"This book tells the remarkable story of a Cherokee community in the mountains of North Carolina who survived the aftermath of the Trail of Tears. The story is explored through the lives of wealthy plantation owners Betty and John Welch and the members of their extended family. John was Cherokee, and Betty was White. Their farm, which included nine enslaved Africans, was on the northeastern edge of the Cherokee Nation at the time of the Cherokee removal of 1838. During removal, the Welches assisted roughly 150 more traditional Cherokees hiding in the steep mountains. After the removal, the Welches provided land for these families to rebuild a community, Welch's Town. From 1839 to 1855 the Welch plantation and Welch's Town functioned as distinct but tightly connected communities"--
Creation, Fire, the Primordial Parents, the Nature of Evil, the Family, Universal Suffering, and Communal Obligation
Author: G. Keith Parker
Category: Social Science
Like ancient peoples the world over, the Cherokees of the southern Appalachian Mountains passed along their traditions and beliefs through stories, songs, dances, and religious and healing rituals. With the creation of Cherokee writing by Sequoyah, some of the traditions were also recorded in books. While evoking local geography and natural phenomena, the stories were also enhanced by powerful psychological and spiritual dynamics. This work examines seven myths that grew out of Cherokee culture, looking at how they emerged to explain archetypal issues. Each of the seven stories is told in full and is followed by a detailed history and analysis that provides its background, its associated rituals, and its psychological basis. One quickly discovers that while the myths are ancient, they are strikingly modern in their understanding of human personality development, family dynamics, community solidarity, and the reality of religion or spirituality. Grounded in the experience of this American Indian people and the land they inhabited, the myths tell universal truths. Instructors considering this book for use in a course may request an examination copy here.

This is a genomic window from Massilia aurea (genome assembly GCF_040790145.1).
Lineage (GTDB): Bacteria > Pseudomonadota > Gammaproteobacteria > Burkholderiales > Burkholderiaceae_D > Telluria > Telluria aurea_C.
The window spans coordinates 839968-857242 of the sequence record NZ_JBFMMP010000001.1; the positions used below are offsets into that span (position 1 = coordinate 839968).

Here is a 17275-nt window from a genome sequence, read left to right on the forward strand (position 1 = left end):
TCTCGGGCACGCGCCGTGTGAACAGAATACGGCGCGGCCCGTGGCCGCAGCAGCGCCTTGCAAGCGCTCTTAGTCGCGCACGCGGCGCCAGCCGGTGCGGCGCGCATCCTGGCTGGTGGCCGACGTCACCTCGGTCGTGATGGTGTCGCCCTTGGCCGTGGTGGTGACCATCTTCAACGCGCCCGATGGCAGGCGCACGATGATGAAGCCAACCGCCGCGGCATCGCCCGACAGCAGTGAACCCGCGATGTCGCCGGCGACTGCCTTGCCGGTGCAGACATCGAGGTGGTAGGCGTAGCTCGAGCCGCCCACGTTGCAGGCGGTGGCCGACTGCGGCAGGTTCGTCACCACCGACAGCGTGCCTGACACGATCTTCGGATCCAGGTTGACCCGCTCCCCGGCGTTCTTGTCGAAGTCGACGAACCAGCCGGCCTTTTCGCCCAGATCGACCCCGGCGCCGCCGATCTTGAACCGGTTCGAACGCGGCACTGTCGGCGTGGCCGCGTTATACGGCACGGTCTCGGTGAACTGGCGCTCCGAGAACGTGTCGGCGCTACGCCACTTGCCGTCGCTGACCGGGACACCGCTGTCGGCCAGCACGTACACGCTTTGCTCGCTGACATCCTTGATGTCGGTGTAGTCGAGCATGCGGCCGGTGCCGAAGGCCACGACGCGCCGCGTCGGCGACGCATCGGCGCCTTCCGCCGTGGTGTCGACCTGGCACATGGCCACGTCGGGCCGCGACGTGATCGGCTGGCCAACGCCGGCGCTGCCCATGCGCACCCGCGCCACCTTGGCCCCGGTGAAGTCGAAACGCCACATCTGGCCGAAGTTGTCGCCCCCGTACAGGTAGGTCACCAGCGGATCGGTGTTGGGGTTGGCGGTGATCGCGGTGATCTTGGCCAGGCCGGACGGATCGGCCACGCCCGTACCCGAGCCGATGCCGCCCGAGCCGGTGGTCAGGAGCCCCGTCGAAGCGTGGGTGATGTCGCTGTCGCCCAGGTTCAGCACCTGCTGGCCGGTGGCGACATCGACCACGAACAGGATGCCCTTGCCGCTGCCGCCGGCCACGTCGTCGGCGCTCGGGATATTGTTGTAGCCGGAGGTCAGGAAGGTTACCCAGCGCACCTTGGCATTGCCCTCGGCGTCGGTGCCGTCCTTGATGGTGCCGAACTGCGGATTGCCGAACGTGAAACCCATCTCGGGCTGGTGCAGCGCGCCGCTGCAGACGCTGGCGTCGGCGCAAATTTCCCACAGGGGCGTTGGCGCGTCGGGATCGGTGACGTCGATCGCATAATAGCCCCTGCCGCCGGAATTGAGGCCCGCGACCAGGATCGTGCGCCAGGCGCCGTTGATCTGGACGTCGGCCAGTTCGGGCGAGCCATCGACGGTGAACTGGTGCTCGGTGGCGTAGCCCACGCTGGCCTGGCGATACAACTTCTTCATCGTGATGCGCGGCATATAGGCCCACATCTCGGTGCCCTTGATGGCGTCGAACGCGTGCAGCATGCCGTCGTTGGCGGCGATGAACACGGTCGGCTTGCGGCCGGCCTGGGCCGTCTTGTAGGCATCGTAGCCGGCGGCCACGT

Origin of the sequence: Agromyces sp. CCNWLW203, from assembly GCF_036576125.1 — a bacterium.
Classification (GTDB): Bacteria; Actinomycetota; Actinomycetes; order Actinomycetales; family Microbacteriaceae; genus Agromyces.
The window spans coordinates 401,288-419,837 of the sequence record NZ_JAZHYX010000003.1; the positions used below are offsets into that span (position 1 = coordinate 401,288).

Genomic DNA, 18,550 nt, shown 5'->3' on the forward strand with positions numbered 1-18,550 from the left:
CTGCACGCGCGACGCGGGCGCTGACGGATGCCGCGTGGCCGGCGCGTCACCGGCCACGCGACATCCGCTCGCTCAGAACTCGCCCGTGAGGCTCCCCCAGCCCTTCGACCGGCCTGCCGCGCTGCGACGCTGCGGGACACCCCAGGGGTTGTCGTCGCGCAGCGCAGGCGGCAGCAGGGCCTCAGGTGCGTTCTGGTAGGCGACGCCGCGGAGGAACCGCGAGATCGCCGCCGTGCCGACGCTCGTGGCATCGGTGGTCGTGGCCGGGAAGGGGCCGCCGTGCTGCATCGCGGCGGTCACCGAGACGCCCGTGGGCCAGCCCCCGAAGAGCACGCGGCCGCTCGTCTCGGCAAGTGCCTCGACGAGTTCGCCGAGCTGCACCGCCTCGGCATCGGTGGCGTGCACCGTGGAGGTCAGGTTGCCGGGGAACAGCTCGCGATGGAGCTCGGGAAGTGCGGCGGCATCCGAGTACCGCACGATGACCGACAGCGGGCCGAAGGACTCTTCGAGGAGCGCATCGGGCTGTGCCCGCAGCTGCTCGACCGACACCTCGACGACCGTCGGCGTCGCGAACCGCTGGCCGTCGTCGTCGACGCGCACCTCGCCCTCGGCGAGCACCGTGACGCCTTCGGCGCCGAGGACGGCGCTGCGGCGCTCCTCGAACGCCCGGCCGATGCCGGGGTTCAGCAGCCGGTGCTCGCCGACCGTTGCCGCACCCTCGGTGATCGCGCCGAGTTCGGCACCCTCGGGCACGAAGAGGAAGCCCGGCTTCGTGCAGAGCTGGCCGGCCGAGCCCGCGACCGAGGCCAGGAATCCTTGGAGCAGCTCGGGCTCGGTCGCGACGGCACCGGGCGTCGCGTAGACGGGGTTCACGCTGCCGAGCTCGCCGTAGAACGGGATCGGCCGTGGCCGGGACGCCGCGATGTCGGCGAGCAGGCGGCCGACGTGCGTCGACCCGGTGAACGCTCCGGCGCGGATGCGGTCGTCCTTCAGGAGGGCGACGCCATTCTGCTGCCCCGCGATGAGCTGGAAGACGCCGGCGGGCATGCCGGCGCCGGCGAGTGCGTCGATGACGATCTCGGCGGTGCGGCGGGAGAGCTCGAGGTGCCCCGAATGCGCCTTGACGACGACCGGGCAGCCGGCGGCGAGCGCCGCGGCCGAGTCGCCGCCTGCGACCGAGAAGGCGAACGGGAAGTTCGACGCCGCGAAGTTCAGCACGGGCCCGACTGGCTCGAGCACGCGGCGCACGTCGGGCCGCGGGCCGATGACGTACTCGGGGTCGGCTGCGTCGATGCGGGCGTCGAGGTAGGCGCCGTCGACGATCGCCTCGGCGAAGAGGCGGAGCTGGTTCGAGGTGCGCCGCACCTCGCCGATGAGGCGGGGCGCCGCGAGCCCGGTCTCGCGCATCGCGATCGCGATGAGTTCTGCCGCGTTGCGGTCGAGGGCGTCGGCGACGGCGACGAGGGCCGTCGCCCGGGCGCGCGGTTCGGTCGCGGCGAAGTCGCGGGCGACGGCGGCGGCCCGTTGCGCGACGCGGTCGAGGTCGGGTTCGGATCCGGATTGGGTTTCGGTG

Female Power and Leadership in American Indian Nations of Eastern North America
Author: Karen Coody Cooper
Category: Social Science
"What Richard Powers' The Overstory and Suzanne Simard's revolutionary Finding the Mother Tree: Discovering the Wisdom of the Forest did for botanical science, Karen Coody Cooper does for social science and gender politics"—Robert Franklin, McFarland Founder and Editor-in-Chief ("my first book blurb in 45 years"). Cherokee women wielded significant power, and history demonstrates that in what is now America, indigenous women often bore the greater workload, both inside and outside the home. During the French and Indian War, Cherokee women resisted a chief's authority, owned family households, were skilled artisans, produced plentiful crops, mastered trade negotiations, and prepared chiefs' feasts. Cherokee culture was lost when the Cherokee Nation began imitating the American form of governance to gain political favor, and white colonists reduced indigenous women's power. This book recounts long-standing Cherokee traditions and their rich histories. It demonstrates Cherokee and indigenous women as independent and strong individuals through feminist and historical perspectives. Readers will find that these women were far ahead of their time and held their own in many remarkable ways.